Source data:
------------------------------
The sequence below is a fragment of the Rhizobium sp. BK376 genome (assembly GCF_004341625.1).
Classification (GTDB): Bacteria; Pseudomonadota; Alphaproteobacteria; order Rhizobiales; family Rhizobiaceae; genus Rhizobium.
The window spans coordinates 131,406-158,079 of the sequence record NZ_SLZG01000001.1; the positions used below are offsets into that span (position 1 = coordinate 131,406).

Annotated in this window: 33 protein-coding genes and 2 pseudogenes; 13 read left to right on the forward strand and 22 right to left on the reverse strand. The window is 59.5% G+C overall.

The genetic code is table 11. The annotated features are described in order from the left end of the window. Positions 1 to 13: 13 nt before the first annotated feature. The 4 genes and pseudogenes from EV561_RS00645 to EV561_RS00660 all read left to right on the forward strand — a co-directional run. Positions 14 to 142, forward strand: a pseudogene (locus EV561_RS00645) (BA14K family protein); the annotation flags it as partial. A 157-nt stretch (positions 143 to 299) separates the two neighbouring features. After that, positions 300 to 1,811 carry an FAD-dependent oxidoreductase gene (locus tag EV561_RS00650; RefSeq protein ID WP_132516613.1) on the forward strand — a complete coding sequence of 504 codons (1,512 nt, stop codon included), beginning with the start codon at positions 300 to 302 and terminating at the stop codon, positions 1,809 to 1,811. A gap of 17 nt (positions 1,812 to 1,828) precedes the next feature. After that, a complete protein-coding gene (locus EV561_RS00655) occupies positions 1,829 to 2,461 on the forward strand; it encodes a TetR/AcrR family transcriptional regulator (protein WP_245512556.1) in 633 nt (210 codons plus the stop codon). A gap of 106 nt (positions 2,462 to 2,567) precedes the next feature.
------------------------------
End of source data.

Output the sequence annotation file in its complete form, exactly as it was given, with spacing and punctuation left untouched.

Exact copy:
The sequence below is a fragment of the Rhizobium sp. BK376 genome (assembly GCF_004341625.1).
Classification (GTDB): Bacteria; Pseudomonadota; Alphaproteobacteria; order Rhizobiales; family Rhizobiaceae; genus Rhizobium.
The window spans coordinates 131,406-158,079 of the sequence record NZ_SLZG01000001.1; the positions used below are offsets into that span (position 1 = coordinate 131,406).

Annotated in this window: 33 protein-coding genes and 2 pseudogenes; 13 read left to right on the forward strand and 22 right to left on the reverse strand. The window is 59.5% G+C overall.

The genetic code is table 11. The annotated features are described in order from the left end of the window. Positions 1 to 13: 13 nt before the first annotated feature. The 4 genes and pseudogenes from EV561_RS00645 to EV561_RS00660 all read left to right on the forward strand — a co-directional run. Positions 14 to 142, forward strand: a pseudogene (locus EV561_RS00645) (BA14K family protein); the annotation flags it as partial. A 157-nt stretch (positions 143 to 299) separates the two neighbouring features. After that, positions 300 to 1,811 carry an FAD-dependent oxidoreductase gene (locus tag EV561_RS00650; RefSeq protein ID WP_132516613.1) on the forward strand — a complete coding sequence of 504 codons (1,512 nt, stop codon included), beginning with the start codon at positions 300 to 302 and terminating at the stop codon, positions 1,809 to 1,811. A gap of 17 nt (positions 1,812 to 1,828) precedes the next feature. After that, a complete protein-coding gene (locus EV561_RS00655) occupies positions 1,829 to 2,461 on the forward strand; it encodes a TetR/AcrR family transcriptional regulator (protein WP_245512556.1) in 633 nt (210 codons plus the stop codon). A gap of 106 nt (positions 2,462 to 2,567) precedes the next feature.